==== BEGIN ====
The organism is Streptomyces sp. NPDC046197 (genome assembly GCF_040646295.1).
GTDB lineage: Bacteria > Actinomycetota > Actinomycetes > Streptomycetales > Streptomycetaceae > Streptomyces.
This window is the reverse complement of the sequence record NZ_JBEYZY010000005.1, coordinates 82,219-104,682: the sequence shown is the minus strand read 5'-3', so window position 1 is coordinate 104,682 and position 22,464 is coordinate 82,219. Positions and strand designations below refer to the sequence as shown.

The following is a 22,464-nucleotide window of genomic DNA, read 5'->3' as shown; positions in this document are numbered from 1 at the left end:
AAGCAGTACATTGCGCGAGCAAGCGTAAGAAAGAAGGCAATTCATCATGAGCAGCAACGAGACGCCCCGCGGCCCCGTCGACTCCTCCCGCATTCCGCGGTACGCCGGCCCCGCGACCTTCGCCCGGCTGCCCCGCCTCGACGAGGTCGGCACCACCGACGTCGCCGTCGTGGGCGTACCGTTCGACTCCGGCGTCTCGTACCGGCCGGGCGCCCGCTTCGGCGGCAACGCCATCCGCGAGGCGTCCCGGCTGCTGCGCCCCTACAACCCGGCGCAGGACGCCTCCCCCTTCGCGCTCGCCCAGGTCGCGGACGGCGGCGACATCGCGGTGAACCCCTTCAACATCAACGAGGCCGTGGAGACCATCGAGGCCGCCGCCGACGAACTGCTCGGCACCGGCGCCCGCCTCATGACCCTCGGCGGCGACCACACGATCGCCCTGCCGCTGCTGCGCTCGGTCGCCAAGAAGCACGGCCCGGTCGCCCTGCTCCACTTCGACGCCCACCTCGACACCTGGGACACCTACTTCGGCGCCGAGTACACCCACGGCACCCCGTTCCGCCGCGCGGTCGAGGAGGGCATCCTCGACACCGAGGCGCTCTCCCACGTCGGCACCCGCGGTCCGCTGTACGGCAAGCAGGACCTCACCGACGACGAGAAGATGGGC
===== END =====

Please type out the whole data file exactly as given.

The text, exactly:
The organism is Streptomyces sp. NPDC046197 (genome assembly GCF_040646295.1).
GTDB lineage: Bacteria > Actinomycetota > Actinomycetes > Streptomycetales > Streptomycetaceae > Streptomyces.
This window is the reverse complement of the sequence record NZ_JBEYZY010000005.1, coordinates 82,219-104,682: the sequence shown is the minus strand read 5'-3', so window position 1 is coordinate 104,682 and position 22,464 is coordinate 82,219. Positions and strand designations below refer to the sequence as shown.

The following is a 22,464-nucleotide window of genomic DNA, read 5'->3' as shown; positions in this document are numbered from 1 at the left end:
AAGCAGTACATTGCGCGAGCAAGCGTAAGAAAGAAGGCAATTCATCATGAGCAGCAACGAGACGCCCCGCGGCCCCGTCGACTCCTCCCGCATTCCGCGGTACGCCGGCCCCGCGACCTTCGCCCGGCTGCCCCGCCTCGACGAGGTCGGCACCACCGACGTCGCCGTCGTGGGCGTACCGTTCGACTCCGGCGTCTCGTACCGGCCGGGCGCCCGCTTCGGCGGCAACGCCATCCGCGAGGCGTCCCGGCTGCTGCGCCCCTACAACCCGGCGCAGGACGCCTCCCCCTTCGCGCTCGCCCAGGTCGCGGACGGCGGCGACATCGCGGTGAACCCCTTCAACATCAACGAGGCCGTGGAGACCATCGAGGCCGCCGCCGACGAACTGCTCGGCACCGGCGCCCGCCTCATGACCCTCGGCGGCGACCACACGATCGCCCTGCCGCTGCTGCGCTCGGTCGCCAAGAAGCACGGCCCGGTCGCCCTGCTCCACTTCGACGCCCACCTCGACACCTGGGACACCTACTTCGGCGCCGAGTACACCCACGGCACCCCGTTCCGCCGCGCGGTCGAGGAGGGCATCCTCGACACCGAGGCGCTCTCCCACGTCGGCACCCGCGGTCCGCTGTACGGCAAGCAGGACCTCACCGACGACGAGAAGATGGGC